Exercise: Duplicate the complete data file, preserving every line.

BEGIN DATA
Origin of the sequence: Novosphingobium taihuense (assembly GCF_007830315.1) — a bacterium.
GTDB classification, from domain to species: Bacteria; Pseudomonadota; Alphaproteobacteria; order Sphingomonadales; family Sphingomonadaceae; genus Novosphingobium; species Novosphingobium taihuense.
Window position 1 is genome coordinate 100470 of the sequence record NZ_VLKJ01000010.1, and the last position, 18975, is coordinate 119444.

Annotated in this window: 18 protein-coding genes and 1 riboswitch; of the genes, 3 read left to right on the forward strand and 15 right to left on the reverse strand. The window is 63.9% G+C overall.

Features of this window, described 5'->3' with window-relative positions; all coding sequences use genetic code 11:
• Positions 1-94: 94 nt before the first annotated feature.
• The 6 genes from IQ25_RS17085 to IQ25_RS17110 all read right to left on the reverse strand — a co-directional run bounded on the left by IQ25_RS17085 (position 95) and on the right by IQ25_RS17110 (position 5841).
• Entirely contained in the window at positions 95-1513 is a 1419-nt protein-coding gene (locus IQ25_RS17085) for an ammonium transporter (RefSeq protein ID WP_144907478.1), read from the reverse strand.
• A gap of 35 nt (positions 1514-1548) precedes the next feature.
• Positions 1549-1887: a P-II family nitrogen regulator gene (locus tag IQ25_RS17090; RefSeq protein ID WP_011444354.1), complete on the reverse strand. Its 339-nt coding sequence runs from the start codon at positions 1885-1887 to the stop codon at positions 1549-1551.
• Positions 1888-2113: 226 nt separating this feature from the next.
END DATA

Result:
Origin of the sequence: Novosphingobium taihuense (assembly GCF_007830315.1) — a bacterium.
GTDB classification, from domain to species: Bacteria; Pseudomonadota; Alphaproteobacteria; order Sphingomonadales; family Sphingomonadaceae; genus Novosphingobium; species Novosphingobium taihuense.
Window position 1 is genome coordinate 100470 of the sequence record NZ_VLKJ01000010.1, and the last position, 18975, is coordinate 119444.

Annotated in this window: 18 protein-coding genes and 1 riboswitch; of the genes, 3 read left to right on the forward strand and 15 right to left on the reverse strand. The window is 63.9% G+C overall.

Features of this window, described 5'->3' with window-relative positions; all coding sequences use genetic code 11:
• Positions 1-94: 94 nt before the first annotated feature.
• The 6 genes from IQ25_RS17085 to IQ25_RS17110 all read right to left on the reverse strand — a co-directional run bounded on the left by IQ25_RS17085 (position 95) and on the right by IQ25_RS17110 (position 5841).
• Entirely contained in the window at positions 95-1513 is a 1419-nt protein-coding gene (locus IQ25_RS17085) for an ammonium transporter (RefSeq protein ID WP_144907478.1), read from the reverse strand.
• A gap of 35 nt (positions 1514-1548) precedes the next feature.
• Positions 1549-1887: a P-II family nitrogen regulator gene (locus tag IQ25_RS17090; RefSeq protein ID WP_011444354.1), complete on the reverse strand. Its 339-nt coding sequence runs from the start codon at positions 1885-1887 to the stop codon at positions 1549-1551.
• Positions 1888-2113: 226 nt separating this feature from the next.